Ntcher Ausar in Kemet and Sumer

Father of Agriculture and the State

Ausar on the Throne Ausar, a pre-dynastic Ntcher, introduced agriculture and state government to Kemet beginning the Dynastic era. Ausar was the very embodiment of both - agriculture and the state - that would provide the key to abundance of food and resource creating the foundation for the unification of smaller communities into larger ones ultimately resulting in the Kemetic state. Throughout Kemetic history, in the iconography, Ausar is depicted as food in its various manifestations - plants (grains > wheat > bread, and fruit) and animals (birds, cattle, and fish) - and is depicted as the embodiment of the state as the seated Ntcheru upon the throne. In his capacity Ausar is the foundation of the economy and commerce, having introducted the arts and sciences associated with both.

Through migration and expansion, and following the directive of Ausar to share abundance, Kemetians took their knowledge of agriculture globally - to Asia Minor [Sumer], India [Harrapan / Dravidian], the Americas [Olmec] where they founded agricultural settlements named in honor of Ausar. In part of the Sumerian society, in northern Mesopotamia [modern day Iraq], one of the major Sumerian agricultural centers established was the city of Ausar (Assur). In some other areas of Sumer/Mesopotamia the attributes of Ausar were adopted and adapted to the names of other Ntcher (called Dingir in Sumer) like Marduk, Enki, Dagan, Oannes, Asari and others. In Sumer / Mesopotamia, they practiced the 'way of life' learned from their ancestors in Kemet; for example, leadership took names after the Ntcher Ausar, and characteristics of the Ntcher were depicted in the iconography, and the 'word' of (i.e. the body of knowledge associated with) Ausar was canonized in the literature.

We find his name spelled several ways - including, among others, Ausar, Assur, Asari, Asar, and Ashur. However, the origin of Ausars name has been shown to mean water (A), earth/land (Sar), and sun (Ri), each of the elements necessary to nurture and grow a seed to fruit (see Bottero pp. 94-95). Incidently, 'A' is a water-name of the Ntcher Nu, 'Sar' is an earth-name of the Ntcher Geb, and 'Ri' is the same sun-name as the Ntcher Ra, each of whom in one instance or other proclaim to be the father of Ausar. 'The Book of Coming Forth' is one source for learning of their relationship to Ausar.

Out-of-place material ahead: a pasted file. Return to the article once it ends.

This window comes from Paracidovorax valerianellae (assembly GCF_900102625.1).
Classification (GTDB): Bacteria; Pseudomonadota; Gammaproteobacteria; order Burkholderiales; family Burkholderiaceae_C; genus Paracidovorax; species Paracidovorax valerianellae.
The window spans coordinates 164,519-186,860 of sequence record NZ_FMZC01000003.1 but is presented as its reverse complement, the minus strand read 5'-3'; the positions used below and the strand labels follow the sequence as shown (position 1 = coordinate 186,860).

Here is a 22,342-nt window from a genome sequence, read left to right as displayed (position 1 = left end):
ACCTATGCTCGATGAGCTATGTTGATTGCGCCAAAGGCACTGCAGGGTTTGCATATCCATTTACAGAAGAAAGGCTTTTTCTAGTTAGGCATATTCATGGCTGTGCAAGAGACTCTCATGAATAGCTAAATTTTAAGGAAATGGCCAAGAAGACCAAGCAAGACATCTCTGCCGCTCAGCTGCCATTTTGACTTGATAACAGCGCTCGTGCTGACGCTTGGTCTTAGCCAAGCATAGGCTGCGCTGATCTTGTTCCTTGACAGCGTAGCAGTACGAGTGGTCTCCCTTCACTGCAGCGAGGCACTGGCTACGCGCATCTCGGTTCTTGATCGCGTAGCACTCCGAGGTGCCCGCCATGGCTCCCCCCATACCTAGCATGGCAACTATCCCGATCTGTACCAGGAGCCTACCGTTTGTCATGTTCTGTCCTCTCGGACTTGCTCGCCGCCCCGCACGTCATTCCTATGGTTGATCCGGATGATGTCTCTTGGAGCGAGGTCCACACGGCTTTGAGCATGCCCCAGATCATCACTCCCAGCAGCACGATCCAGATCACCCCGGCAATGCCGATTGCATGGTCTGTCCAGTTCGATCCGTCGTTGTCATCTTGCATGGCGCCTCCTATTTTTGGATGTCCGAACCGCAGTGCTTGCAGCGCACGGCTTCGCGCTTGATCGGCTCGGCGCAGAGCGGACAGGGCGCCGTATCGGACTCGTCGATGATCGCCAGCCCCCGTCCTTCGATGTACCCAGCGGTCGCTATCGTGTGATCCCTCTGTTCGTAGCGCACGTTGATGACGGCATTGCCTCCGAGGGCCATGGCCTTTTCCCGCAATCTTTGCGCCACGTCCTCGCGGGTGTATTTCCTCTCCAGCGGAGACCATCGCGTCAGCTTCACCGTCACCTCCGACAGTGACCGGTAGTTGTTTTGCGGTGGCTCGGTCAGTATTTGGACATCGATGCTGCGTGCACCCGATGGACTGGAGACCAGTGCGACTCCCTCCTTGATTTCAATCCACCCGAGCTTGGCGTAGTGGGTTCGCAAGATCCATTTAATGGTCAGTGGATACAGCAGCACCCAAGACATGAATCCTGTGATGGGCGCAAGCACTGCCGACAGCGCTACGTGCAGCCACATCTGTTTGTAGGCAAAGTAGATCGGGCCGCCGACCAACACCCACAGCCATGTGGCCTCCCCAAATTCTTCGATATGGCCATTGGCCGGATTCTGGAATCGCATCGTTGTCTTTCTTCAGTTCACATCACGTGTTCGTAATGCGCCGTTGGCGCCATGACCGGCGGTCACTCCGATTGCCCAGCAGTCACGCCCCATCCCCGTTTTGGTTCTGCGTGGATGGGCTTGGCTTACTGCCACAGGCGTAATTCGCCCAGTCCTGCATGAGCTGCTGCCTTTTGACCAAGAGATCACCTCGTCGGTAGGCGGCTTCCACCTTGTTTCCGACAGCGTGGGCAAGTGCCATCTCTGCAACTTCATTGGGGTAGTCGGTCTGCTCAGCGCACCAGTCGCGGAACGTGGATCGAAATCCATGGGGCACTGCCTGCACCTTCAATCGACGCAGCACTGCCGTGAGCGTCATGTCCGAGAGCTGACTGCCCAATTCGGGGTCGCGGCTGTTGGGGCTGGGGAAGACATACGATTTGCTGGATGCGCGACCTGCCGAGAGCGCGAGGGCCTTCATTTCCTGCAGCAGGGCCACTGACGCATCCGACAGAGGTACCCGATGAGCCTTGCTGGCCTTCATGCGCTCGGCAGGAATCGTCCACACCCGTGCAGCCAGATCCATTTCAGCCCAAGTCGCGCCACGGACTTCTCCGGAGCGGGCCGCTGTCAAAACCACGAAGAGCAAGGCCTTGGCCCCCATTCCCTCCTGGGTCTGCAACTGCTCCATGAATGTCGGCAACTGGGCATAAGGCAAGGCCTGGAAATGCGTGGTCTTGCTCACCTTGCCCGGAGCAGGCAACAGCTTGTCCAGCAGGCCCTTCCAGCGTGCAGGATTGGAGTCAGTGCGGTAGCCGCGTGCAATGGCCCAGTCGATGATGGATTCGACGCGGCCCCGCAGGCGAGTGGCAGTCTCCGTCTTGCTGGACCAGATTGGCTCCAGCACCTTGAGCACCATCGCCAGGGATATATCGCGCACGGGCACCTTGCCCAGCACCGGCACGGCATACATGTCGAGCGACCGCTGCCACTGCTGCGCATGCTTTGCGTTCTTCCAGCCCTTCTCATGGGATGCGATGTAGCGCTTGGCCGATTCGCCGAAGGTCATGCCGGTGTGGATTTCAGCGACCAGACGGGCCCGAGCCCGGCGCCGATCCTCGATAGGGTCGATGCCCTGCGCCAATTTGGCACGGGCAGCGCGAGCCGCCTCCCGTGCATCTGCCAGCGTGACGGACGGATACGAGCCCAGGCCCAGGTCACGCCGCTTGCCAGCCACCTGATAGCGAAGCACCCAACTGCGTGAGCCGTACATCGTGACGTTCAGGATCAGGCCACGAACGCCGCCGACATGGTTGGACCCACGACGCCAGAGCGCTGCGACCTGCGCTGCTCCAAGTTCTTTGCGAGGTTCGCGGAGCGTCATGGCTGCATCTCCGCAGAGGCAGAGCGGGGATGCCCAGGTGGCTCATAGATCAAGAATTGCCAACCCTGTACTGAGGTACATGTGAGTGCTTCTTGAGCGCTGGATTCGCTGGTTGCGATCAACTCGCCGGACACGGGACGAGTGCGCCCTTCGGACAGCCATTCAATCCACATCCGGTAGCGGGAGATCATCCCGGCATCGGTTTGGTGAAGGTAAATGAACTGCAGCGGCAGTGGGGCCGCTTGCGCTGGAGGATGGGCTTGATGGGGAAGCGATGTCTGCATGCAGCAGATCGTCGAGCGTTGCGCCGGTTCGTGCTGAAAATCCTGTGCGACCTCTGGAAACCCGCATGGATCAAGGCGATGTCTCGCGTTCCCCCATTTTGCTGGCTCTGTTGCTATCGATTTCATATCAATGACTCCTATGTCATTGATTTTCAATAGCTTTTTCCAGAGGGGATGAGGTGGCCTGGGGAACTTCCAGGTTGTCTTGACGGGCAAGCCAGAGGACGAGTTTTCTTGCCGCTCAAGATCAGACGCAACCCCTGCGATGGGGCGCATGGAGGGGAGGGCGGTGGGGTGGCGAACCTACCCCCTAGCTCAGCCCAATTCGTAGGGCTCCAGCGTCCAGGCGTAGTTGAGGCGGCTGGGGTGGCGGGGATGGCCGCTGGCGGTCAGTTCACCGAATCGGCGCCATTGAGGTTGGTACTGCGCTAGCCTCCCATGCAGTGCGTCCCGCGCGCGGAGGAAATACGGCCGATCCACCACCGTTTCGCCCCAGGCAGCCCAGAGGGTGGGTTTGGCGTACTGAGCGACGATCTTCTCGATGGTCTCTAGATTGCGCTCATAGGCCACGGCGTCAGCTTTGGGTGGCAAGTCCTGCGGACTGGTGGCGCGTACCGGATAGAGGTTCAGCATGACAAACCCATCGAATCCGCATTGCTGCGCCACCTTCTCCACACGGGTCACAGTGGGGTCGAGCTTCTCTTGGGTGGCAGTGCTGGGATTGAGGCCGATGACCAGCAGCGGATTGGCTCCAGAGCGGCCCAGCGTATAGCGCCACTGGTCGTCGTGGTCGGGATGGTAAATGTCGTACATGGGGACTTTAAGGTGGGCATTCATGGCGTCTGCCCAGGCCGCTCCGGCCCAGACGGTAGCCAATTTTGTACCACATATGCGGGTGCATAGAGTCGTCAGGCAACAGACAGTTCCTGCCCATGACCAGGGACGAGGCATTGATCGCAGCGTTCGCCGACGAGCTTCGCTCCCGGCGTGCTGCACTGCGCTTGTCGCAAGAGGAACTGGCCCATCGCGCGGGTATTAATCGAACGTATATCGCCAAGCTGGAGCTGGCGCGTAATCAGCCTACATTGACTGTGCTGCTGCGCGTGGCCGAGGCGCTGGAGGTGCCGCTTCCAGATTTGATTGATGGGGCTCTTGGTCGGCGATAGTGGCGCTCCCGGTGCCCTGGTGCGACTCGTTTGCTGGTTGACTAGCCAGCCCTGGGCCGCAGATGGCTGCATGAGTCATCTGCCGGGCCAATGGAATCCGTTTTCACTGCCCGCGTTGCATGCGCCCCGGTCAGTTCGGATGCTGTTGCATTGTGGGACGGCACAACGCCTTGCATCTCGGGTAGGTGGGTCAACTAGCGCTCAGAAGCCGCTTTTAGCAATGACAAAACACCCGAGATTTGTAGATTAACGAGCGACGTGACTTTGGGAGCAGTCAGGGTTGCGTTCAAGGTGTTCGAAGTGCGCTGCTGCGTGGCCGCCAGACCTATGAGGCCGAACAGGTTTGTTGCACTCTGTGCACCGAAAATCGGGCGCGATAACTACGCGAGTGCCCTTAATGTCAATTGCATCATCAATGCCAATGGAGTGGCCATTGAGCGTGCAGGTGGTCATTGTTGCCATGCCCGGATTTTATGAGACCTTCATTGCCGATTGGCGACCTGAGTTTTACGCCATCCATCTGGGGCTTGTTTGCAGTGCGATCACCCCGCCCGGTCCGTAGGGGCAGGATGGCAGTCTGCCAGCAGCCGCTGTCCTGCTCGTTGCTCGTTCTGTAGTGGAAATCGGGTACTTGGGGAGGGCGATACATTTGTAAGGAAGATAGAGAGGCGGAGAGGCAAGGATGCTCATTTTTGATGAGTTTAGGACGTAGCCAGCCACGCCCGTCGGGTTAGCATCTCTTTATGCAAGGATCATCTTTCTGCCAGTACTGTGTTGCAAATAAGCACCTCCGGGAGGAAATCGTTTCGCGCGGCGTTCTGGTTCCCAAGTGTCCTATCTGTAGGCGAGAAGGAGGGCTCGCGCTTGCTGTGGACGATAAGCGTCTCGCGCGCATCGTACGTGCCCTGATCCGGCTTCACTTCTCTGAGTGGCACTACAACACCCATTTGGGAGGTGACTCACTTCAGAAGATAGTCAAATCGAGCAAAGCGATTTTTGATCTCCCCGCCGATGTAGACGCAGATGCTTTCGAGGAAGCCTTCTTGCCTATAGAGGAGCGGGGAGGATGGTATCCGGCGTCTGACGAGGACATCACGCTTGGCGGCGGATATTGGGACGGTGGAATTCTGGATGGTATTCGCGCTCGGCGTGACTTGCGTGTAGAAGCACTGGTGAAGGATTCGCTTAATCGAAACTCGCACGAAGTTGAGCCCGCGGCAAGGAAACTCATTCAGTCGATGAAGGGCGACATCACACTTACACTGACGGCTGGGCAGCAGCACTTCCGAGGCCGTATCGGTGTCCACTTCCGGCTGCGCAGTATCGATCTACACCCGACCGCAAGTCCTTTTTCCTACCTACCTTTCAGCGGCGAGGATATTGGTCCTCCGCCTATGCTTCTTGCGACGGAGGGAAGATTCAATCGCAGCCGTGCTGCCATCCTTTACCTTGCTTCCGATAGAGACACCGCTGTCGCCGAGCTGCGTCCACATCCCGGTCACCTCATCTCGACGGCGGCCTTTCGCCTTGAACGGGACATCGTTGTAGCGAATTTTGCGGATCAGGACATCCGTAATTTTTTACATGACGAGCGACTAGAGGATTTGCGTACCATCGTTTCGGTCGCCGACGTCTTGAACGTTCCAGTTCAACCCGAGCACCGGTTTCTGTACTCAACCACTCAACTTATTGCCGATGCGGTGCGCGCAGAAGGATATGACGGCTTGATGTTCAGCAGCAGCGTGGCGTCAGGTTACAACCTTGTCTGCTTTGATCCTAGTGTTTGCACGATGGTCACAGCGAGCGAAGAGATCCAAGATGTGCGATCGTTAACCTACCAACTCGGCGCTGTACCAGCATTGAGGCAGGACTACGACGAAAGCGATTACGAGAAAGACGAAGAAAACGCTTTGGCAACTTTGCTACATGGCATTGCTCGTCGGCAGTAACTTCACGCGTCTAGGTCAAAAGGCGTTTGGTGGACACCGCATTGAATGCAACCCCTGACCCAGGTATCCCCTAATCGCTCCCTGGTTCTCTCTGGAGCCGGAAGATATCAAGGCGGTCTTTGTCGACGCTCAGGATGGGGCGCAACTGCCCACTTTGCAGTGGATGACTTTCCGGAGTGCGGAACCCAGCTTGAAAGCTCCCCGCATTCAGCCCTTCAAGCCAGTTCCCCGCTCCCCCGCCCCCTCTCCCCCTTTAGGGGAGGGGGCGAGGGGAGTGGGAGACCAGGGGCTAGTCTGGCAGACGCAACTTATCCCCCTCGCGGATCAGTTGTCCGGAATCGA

Following are some images of Ausar from Kemet and Sumer/Mesopotamia:

Image #1 Ausar is depicted as both food (his body in fish scales and his color green to represent vegetation), and as the embodiment of the State - in his hands he holds the symbols of Ruler and Leader. Ntcher Auset dons on her head the 'Seat-of-Government', and it is she who bears the Right/Rite to the throne.

Image #2 Ausar, the embodiment of agriculture, is depicted with plant-life growing from his body.

Image #3 Cuneiform writing depicting grain/wheat (also see depiction of Ausar as grain/wheat)

Image #4 Ausar, in Sumer, is depicted with vegetation growing from his body (circa: 1500 BCE), which is being eaten by a pair of goats. The lower half of his body is covered in a pattern either representing fish-scales, or building, the most likely depiction. Ausar is of the 'Anu' to whom building in early Kemet and Sumer is credited. Ausar is flanked by water Dingir (life-forces), symbols of nourishment and abuncance.

Image #5 Ausar, in Sumer, is depicted as Oannes 'the Fish' who is credited with bringing civilization to Sumer (circa: 700-600 BCE).

Depictions of Ausar from Kemet and Sumer
Ausar as food - plant and fish Ausar as source of vegetation Grain/wheat in cuneiform Ausar as vegetation Oannes (Ausar) the fish


Bottero, Jean (1992), Mesopotamia, University of Chicago Press - Image #3 (p. 94)
Budge, E.A.Wallis, (1899), The Egyptian Book of the Dead - Image #1
Hornung, Eric (1992), Idea Into Image: Essays on Ancient Egyptian Thought, Timken Publishers - Image #2 (p. 104)
Parrot, Andre, (1961), The Arts of Assyria, Golden Press, NY - Image #4 (p. 7), Image #5 (p. 74)

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